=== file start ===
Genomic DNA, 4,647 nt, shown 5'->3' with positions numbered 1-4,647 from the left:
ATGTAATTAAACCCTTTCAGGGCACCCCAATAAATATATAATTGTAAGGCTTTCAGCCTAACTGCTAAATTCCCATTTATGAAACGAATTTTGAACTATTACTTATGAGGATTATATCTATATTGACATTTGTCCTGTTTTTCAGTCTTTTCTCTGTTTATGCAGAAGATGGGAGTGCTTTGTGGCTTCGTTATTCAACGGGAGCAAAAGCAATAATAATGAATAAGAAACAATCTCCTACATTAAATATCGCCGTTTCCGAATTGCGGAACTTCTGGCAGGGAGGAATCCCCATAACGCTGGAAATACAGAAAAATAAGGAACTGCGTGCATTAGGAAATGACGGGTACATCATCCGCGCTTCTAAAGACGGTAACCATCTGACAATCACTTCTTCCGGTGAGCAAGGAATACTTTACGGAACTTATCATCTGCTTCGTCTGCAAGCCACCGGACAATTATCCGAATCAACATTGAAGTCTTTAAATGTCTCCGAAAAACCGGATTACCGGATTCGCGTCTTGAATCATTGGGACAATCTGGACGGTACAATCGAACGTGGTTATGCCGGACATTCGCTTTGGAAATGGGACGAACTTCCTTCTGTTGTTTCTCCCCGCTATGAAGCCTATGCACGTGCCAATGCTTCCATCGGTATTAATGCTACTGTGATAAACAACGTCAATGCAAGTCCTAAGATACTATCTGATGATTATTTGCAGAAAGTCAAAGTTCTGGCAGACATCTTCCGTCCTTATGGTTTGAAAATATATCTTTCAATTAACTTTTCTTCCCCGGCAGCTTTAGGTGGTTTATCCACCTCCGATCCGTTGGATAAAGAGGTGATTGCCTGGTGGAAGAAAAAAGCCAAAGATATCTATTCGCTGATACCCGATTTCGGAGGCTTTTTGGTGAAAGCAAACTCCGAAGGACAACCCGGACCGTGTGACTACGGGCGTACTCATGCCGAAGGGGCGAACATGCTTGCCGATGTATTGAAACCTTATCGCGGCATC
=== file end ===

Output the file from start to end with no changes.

Genomic DNA, 4,647 nt, shown 5'->3' with positions numbered 1-4,647 from the left:
ATGTAATTAAACCCTTTCAGGGCACCCCAATAAATATATAATTGTAAGGCTTTCAGCCTAACTGCTAAATTCCCATTTATGAAACGAATTTTGAACTATTACTTATGAGGATTATATCTATATTGACATTTGTCCTGTTTTTCAGTCTTTTCTCTGTTTATGCAGAAGATGGGAGTGCTTTGTGGCTTCGTTATTCAACGGGAGCAAAAGCAATAATAATGAATAAGAAACAATCTCCTACATTAAATATCGCCGTTTCCGAATTGCGGAACTTCTGGCAGGGAGGAATCCCCATAACGCTGGAAATACAGAAAAATAAGGAACTGCGTGCATTAGGAAATGACGGGTACATCATCCGCGCTTCTAAAGACGGTAACCATCTGACAATCACTTCTTCCGGTGAGCAAGGAATACTTTACGGAACTTATCATCTGCTTCGTCTGCAAGCCACCGGACAATTATCCGAATCAACATTGAAGTCTTTAAATGTCTCCGAAAAACCGGATTACCGGATTCGCGTCTTGAATCATTGGGACAATCTGGACGGTACAATCGAACGTGGTTATGCCGGACATTCGCTTTGGAAATGGGACGAACTTCCTTCTGTTGTTTCTCCCCGCTATGAAGCCTATGCACGTGCCAATGCTTCCATCGGTATTAATGCTACTGTGATAAACAACGTCAATGCAAGTCCTAAGATACTATCTGATGATTATTTGCAGAAAGTCAAAGTTCTGGCAGACATCTTCCGTCCTTATGGTTTGAAAATATATCTTTCAATTAACTTTTCTTCCCCGGCAGCTTTAGGTGGTTTATCCACCTCCGATCCGTTGGATAAAGAGGTGATTGCCTGGTGGAAGAAAAAAGCCAAAGATATCTATTCGCTGATACCCGATTTCGGAGGCTTTTTGGTGAAAGCAAACTCCGAAGGACAACCCGGACCGTGTGACTACGGGCGTACTCATGCCGAAGGGGCGAACATGCTTGCCGATGTATTGAAACCTTATCGCGGCATC